Iga Swiatek was relaxing in bed with her laptop when she heard the news: Ashleigh Barty, the recent dominant force in women’s tennis and Australian Open champion seven weeks previously, was retiring.

A fortnight later, 20-year-old Swiatek has replaced Barty as world number one and marked the achievement in style by winning the Miami Open.

The triumph extended Swiatek’s winning streak to 17 matches and was her third title in a row after also lifting WTA 1000 titles – the most important tournaments beneath the Grand Slams – in Doha and Indian Wells.

The first emotion for Swiatek, like everyone in the tennis world, was shock when Barty announced her decision to quit aged 25.

“I was crying for 40 minutes,” Swiatek, who shot to fame by winning the 2020 French Open title as a teenager, told BBC Sport.

“Mainly, it was because of Ash’s retirement. I didn’t know it was going to happen and it really surprised me.

“I always had this vision that we would all play until we are 35 or something, until our bodies are so tired that we can’t any more.

“I needed time to actually understand what she must have thought. Her decision was really brave and I felt a lot of emotions because of that.”

The second emotion was an element of fear. Suddenly, Swiatek found herself in pole position to take over the mantle as the top-ranked female player on the planet.

“I also felt emotional because of my own position,” she said.

“I realised after two hours of being really emotional that ‘hey, you don’t know what is going to happen yet and you still have to win some matches’.

“So I told myself ‘let’s wait with the emotions and with being excited because I have work to do’.”

Two days later, a focused Swiatek secured her rise to the top of the rankings with a second-round win against Viktorija Golubic at the Miami Open.

From there, she continued to excel. She did not drop another set all week.

In the final she demonstrated all of her best attributes – crushing forehand winners, the ability to defend stoutly and quickly transition into attack, a ruthless determination to maintain the pressure on opponents – to sweep aside four-time major champion Naomi Osaka.

“Emotionally it has been really intense and I have felt a range of emotions – from being proud and having satisfaction, to confusion and surprise,” Swiatek said about emerging as the tour’s dominant player.

“These last weeks showed me I can trust in myself a little bit more and trust my skills and my tennis. Before I didn’t really know it was possible for me to have a streak like that. So it also kind of surprised me.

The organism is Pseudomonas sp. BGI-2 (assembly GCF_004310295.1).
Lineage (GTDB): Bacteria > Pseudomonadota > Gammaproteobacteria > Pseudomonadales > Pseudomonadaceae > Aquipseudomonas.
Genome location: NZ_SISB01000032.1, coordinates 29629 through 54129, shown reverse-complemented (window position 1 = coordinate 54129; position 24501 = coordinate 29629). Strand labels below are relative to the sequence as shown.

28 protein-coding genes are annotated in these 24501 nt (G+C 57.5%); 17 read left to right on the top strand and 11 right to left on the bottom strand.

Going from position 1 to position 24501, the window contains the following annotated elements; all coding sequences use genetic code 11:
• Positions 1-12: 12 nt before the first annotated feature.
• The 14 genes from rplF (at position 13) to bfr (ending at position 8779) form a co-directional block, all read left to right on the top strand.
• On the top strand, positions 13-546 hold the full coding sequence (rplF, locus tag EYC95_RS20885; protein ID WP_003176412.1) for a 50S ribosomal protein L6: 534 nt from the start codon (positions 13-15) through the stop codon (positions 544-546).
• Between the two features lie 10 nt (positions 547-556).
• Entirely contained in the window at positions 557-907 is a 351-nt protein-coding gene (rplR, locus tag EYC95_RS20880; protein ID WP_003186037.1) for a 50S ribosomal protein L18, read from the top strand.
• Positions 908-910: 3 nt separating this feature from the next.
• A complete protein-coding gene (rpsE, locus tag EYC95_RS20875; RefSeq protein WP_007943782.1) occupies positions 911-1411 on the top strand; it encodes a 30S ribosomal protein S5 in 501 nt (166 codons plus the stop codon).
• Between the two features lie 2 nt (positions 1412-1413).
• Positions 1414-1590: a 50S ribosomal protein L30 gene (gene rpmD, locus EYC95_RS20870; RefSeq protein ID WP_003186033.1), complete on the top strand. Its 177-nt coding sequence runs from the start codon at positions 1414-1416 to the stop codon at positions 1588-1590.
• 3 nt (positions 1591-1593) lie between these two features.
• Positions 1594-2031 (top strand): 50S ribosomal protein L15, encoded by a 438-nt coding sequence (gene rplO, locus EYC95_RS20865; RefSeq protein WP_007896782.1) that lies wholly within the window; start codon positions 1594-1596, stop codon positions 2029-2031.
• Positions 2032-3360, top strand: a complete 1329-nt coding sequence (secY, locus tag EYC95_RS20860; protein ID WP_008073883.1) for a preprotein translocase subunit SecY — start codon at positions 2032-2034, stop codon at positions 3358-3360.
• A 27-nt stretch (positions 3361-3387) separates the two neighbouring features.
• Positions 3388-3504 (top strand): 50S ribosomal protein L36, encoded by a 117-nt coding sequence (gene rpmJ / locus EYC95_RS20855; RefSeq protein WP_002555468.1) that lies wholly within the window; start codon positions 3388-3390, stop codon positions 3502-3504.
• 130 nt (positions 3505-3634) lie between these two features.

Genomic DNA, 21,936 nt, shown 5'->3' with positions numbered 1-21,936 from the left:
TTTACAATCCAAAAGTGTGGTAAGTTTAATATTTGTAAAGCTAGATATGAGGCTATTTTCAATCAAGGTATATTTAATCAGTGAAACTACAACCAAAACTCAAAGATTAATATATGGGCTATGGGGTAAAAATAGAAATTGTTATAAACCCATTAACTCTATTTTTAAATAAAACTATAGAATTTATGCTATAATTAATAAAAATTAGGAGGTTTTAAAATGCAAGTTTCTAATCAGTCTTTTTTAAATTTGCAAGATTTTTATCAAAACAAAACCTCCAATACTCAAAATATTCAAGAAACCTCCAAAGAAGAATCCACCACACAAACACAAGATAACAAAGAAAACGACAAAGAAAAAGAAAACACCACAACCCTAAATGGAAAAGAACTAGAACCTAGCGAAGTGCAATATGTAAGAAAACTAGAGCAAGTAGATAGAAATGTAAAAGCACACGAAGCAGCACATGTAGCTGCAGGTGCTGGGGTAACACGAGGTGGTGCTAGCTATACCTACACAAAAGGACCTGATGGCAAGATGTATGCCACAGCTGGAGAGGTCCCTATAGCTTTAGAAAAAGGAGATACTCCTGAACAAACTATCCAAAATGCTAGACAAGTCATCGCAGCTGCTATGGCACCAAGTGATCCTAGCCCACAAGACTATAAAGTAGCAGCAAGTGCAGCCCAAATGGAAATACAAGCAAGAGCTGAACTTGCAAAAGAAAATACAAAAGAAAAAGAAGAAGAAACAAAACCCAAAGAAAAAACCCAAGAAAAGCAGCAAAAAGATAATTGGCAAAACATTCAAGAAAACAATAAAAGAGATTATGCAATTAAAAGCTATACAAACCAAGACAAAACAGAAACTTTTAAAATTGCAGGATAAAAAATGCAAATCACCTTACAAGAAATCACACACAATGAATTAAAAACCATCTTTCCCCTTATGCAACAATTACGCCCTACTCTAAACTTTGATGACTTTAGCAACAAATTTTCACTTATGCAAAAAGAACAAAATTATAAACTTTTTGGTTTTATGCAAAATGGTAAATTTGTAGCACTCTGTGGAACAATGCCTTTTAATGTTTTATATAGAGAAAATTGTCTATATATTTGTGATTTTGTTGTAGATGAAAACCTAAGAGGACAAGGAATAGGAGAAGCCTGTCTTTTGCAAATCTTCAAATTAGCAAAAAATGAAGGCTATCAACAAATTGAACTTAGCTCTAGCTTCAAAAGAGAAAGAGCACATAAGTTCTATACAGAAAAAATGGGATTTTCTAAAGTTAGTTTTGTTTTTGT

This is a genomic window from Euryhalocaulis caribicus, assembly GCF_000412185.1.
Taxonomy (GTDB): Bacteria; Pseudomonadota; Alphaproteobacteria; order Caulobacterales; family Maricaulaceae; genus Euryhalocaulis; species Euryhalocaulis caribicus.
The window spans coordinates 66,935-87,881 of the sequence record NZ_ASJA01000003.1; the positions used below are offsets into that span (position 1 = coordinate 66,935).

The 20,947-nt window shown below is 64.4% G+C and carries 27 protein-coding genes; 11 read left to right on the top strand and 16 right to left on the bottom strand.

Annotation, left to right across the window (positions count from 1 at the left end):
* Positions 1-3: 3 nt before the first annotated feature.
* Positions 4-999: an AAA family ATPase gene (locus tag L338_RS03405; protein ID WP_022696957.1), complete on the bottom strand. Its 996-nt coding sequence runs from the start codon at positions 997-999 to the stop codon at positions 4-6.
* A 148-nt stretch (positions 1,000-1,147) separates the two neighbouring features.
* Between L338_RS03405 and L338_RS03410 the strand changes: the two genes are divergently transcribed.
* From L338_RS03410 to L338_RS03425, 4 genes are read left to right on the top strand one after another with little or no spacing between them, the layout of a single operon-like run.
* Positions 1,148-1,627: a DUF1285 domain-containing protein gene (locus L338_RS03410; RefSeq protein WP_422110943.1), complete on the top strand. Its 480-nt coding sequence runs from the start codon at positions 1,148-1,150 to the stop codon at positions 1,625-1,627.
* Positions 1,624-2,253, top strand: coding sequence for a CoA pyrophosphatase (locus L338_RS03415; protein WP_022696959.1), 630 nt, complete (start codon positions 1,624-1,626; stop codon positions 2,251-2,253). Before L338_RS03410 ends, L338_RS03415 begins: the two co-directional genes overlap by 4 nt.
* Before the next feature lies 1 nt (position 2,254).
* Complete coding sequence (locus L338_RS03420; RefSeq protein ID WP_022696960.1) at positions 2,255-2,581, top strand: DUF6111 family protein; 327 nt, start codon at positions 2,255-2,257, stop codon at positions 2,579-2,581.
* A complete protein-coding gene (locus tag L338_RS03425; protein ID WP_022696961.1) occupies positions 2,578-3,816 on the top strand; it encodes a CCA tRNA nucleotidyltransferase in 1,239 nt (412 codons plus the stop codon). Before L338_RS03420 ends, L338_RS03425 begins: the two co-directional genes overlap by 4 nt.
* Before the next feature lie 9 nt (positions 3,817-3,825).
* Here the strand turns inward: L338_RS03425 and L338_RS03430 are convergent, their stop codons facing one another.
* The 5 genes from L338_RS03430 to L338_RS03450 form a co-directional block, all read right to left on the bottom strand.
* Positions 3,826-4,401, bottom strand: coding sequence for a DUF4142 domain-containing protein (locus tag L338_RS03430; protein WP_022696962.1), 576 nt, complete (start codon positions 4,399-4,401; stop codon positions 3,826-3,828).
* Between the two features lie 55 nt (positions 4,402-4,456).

“After Doha and after Indian Wells I didn’t have time to digest what I’ve achieved. Right now I am going to take some time to analyse what happened from a ‘work’ point of view.”

The numbers behind Swiatek’s rise to ‘1ga’
1: The first Polish woman or man to reach the top ranking in singles
3: Consecutive WTA titles and the most titles on the 2022 tour
4: The fourth woman to win the ‘Sunshine Double’ of Indian Wells and Miami
17: Her current match winning streak
20: Games conceded in her past five finals
Source: WTA

In her final BBC Sport column at this year’s Australian Open, where she reached the semi-finals, Swiatek spoke of how she was striving to replicate Barty’s consistency.

Aware of what she still had to do to catch Barty, Swiatek hoped she would be able to find the level needed to become the world’s best player in “maybe a few years”.

Her rise to that point has been accelerated by Barty’s retirement, clearly. But Swiatek has been so dominant that she may not have been far behind even if Barty had been playing in recent weeks.

“I always knew what kind of tennis I can play,” said Swiatek, whose on-court success is helped by employing sports psychologist Daria Abramowicz to travel with her on tour.

“I have played like that in practice since the beginning of the previous year and had some tournaments where I had showed that sort of level, particularly when I won Roland Garros in 2020 and the Rome final in 2021.

“I always thought there would be a difference in my level from practice to matches. It has surprised me that I can convert it 100% right now and actually use all the skills I have been working on.

“It really helped I was feeling fearless on court in Miami because I didn’t feel much pressure even though there was so much going on.

“This surprised me the most because pressure is a thing that I wouldn’t even think I could get rid of in sport.

“We’ve been working on that and we know it will come back soon. We still don’t know if I will keep doing good and playing that way – that fearless mode – we’re going to see how that goes.”

After Swiatek pulled out of this week’s WTA event in Charleston with an arm injury, jokes appeared on social media that the issue had been caused by lifting too many trophies.

More seriously, the break offers a chance to recharge before the tour switches to the European clay-court swing. Perhaps ominously for her rivals, clay is Swiatek’s favourite surface.

“I am really excited to play on clay because it is where I feel more comfortable and it is more fun for me to play on,” she said.

“This streak has boosted my confidence but, on the other hand, it is a new situation in which I have never had experience. So I have to learn how to deal with it and how to still keep up with the streak.”


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